Scoping Review: Digital Mental Health Interventions for Children and Adolescents Affected by War

Authors:  Andrea Danese, Dmytro Martsenkovskyi, Barbara Remberk, Monika Youssef Khalil, Emma Diggins, Eleanor Keiller, Saba Masood, Isang Awah, Corrado Barbui, Renée Beer, Rachel Calam, Marcio Gagliato, Tine K. Jensen, Zlatina Kostova, James F. Leckman, Stephanie J. Lewis, Boris Lorberg, Olha Myshakivska, Elisa Pfeiffer, Rita Rosner, Jessica L. Schleider, Yulia Shenderovich, Norbert Skokauskas, Patrick H. Tolan, Ernesto Caffo, Marit Sijbrandij, Dennis Ougrin, Bennett L. Leventhal, John R. Weisz, and the Global Resources fOr War-affected youth (GROW) Network


Over 200 million children and adolescents live in countries affected by violent conflict, are likely to have complex mental health needs, and struggle to access traditional mental health services. Digital mental health interventions have the potential to overcome some of the barriers in accessing mental health support. We performed a scoping review to map existing digital mental health interventions relevant for children and adolescents affected by war, examine the strength of the evidence base, and inform the development of future interventions.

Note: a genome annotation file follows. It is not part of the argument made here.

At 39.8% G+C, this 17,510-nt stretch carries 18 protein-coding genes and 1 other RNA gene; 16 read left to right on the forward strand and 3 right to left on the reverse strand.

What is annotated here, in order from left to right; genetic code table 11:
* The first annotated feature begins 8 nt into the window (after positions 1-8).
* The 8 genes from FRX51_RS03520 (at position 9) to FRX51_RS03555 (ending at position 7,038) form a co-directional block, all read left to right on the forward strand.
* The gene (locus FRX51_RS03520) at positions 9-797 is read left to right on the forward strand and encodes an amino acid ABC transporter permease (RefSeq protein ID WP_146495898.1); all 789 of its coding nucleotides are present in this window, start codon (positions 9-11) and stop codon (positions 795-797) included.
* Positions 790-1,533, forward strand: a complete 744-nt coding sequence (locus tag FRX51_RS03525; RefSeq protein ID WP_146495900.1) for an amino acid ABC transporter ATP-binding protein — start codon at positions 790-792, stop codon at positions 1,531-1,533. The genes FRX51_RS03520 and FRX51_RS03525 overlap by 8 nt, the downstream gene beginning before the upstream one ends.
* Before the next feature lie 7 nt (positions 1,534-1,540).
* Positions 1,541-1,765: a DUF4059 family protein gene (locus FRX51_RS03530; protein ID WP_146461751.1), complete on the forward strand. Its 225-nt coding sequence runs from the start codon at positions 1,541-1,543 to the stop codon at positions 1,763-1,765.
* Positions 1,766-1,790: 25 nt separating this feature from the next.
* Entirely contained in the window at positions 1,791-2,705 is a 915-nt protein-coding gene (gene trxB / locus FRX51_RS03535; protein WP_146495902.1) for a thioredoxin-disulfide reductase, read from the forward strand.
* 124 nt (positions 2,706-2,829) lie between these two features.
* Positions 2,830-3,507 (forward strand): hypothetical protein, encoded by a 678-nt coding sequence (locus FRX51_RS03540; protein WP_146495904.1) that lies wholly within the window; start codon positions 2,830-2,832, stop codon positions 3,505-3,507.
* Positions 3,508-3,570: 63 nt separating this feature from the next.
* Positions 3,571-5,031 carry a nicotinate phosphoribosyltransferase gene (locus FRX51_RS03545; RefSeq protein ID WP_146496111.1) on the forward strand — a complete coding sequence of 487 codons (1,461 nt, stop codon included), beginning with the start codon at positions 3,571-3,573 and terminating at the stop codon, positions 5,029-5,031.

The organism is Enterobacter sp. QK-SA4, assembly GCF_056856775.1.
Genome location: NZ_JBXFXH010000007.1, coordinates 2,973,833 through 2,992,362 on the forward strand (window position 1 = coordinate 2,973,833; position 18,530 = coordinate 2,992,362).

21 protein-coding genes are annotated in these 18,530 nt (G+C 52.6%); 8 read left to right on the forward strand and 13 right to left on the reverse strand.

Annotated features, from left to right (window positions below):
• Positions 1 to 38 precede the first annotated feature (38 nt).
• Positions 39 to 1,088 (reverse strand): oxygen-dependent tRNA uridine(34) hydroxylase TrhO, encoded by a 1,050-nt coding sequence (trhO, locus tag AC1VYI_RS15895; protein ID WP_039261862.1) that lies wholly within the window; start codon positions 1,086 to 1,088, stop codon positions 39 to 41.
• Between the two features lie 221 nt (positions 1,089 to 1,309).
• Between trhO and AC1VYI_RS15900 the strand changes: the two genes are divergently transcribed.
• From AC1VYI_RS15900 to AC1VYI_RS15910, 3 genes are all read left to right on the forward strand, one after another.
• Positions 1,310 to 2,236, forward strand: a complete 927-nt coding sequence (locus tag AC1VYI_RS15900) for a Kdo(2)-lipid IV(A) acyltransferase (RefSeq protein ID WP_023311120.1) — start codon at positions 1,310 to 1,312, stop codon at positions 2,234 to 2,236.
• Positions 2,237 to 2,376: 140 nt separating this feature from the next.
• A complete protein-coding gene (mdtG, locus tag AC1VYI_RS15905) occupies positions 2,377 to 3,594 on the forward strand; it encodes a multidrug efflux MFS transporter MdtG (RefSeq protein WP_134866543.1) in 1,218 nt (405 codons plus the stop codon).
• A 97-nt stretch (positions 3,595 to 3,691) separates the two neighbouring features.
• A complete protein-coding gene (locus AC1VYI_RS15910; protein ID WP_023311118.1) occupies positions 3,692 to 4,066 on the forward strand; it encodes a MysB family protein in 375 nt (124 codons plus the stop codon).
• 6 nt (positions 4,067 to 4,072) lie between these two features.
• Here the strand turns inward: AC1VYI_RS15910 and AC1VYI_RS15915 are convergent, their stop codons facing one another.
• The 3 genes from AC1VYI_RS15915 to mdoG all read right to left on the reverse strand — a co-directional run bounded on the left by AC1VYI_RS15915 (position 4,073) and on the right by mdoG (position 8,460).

Based on a pre-registered strategy, we systematically searched MEDLINE, Embase, Global Health, APA PsychInfo, and Google Scholar from the creation of each database to 30th September 2022, identifying k=6,843 studies. Our systematic search was complemented by extensive consultation with experts from the GROW Network.
The systematic search identified 6 relevant studies: one evaluating digital mental health interventions for children and adolescents affected by war and five for those affected by disasters. Experts identified 35 interventions of possible relevance. The interventions spanned from universal prevention to specialist-guided treatment. Most interventions directly targeted young people and parents/carers and were self-guided. A quarter of the interventions were tested through randomized controlled trials. Because most interventions were not culturally or linguistically adapted to relevant contexts, their implementation potential was unclear.